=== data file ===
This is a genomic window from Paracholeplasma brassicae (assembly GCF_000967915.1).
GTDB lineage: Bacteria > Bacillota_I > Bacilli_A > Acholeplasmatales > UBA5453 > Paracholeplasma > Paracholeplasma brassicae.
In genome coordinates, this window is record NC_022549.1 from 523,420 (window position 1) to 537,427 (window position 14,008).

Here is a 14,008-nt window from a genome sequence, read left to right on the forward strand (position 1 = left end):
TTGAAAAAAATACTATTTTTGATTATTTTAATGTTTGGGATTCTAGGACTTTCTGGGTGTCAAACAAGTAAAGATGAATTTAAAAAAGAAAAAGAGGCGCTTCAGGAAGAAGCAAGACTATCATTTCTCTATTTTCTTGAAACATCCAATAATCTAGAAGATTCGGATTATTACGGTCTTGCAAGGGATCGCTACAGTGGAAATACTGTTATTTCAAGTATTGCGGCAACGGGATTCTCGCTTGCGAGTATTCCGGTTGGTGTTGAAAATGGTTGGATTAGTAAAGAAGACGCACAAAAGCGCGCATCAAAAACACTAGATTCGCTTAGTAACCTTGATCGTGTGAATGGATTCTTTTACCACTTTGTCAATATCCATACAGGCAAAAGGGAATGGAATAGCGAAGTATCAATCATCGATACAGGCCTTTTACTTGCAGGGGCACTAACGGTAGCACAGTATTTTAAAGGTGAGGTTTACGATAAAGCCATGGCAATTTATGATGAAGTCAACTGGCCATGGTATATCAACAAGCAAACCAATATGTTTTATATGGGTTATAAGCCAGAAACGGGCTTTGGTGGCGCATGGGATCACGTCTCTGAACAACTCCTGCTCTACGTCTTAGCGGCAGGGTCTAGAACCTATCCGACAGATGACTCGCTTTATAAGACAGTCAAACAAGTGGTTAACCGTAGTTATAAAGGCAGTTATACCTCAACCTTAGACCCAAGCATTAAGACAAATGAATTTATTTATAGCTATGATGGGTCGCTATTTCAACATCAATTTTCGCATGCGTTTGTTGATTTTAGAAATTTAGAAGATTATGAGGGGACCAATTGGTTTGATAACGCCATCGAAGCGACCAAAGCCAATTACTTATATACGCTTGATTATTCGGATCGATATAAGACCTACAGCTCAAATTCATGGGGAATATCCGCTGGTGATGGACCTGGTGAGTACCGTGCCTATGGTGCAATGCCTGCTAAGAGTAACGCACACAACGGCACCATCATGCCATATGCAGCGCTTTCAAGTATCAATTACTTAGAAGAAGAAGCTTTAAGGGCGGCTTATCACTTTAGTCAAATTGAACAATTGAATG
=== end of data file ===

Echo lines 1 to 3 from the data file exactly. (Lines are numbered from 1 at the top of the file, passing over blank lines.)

This is a genomic window from Paracholeplasma brassicae (assembly GCF_000967915.1).
GTDB lineage: Bacteria > Bacillota_I > Bacilli_A > Acholeplasmatales > UBA5453 > Paracholeplasma > Paracholeplasma brassicae.
In genome coordinates, this window is record NC_022549.1 from 523,420 (window position 1) to 537,427 (window position 14,008).